Wednesday, 20 November 2002

This presentation is part of : Display Presentations, Subsection Cd. Behavior and Ecology

Moths as monitors of impact of prescribed burning in mixed-oak forests of southern Ohio

David J. Horn and William J. Dress. The Ohio State Universuty, Entomology, 1735 Neil Ave, Columbus, OH

Prescribed annual and triennial surface fires were compared to control units of 30 ha each in 4 study sites. Within each unit an 8-watt blacklight trap was operated May - Sept. 1995-1997 in all study sites (fewer sites 1998-2000). All Macrolepidoptera except Geometridae were identified. There was no consistent effect of burning on abundance or species richness. Variability was high and treatment units were small relative to surrounding forest. A few species, e.g. Clemensia albata (Arctiidae) appeared to decrease in burned units. There were differences in abundance and richness among sites and years. Year-to-year trends documented regional declines in populations of some species; Antheraea polyphemus (Saturniidae) declined at all sites 1995-2000. Burning may impact a few moth species but had little overall impact on diversity and abundance.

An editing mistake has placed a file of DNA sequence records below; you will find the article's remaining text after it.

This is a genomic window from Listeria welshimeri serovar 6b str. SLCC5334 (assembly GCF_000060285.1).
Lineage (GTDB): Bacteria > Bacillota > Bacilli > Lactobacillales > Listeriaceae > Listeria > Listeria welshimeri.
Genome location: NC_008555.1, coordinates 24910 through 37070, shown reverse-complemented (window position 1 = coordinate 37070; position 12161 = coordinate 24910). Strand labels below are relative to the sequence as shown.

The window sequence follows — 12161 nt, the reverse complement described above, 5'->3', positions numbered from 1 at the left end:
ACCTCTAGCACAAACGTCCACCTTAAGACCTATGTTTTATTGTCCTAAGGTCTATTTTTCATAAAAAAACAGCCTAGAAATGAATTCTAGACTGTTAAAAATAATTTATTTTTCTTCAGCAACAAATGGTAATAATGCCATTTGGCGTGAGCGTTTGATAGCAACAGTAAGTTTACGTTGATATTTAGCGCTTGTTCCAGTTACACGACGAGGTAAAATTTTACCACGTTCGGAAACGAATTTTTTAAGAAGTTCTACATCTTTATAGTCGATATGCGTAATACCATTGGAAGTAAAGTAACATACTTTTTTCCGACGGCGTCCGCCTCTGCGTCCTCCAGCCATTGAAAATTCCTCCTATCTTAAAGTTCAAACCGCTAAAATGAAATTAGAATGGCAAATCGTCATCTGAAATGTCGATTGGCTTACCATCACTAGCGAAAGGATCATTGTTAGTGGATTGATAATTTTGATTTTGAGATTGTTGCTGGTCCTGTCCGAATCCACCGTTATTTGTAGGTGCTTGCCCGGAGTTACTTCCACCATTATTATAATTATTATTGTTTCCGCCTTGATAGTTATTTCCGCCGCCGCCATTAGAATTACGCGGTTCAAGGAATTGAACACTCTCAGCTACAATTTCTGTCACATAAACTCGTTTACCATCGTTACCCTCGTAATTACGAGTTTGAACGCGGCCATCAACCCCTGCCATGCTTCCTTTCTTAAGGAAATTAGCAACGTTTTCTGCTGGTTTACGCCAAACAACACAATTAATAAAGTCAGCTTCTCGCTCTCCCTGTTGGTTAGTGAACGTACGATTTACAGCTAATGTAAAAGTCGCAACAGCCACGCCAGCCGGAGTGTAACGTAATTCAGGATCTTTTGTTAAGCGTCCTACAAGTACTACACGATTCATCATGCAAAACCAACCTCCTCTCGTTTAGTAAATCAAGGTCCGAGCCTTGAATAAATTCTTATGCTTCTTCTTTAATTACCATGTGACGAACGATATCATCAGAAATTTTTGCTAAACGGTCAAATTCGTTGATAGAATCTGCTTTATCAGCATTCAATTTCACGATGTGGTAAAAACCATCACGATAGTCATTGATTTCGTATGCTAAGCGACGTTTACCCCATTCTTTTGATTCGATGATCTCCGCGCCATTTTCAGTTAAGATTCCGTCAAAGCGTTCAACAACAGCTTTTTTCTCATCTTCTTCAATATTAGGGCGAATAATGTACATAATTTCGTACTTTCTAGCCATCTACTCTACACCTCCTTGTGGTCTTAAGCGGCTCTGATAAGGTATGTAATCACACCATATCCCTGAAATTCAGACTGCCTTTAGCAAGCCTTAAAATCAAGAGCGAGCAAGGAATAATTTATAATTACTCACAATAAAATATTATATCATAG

Keywords: Lepidoptera, blacklight

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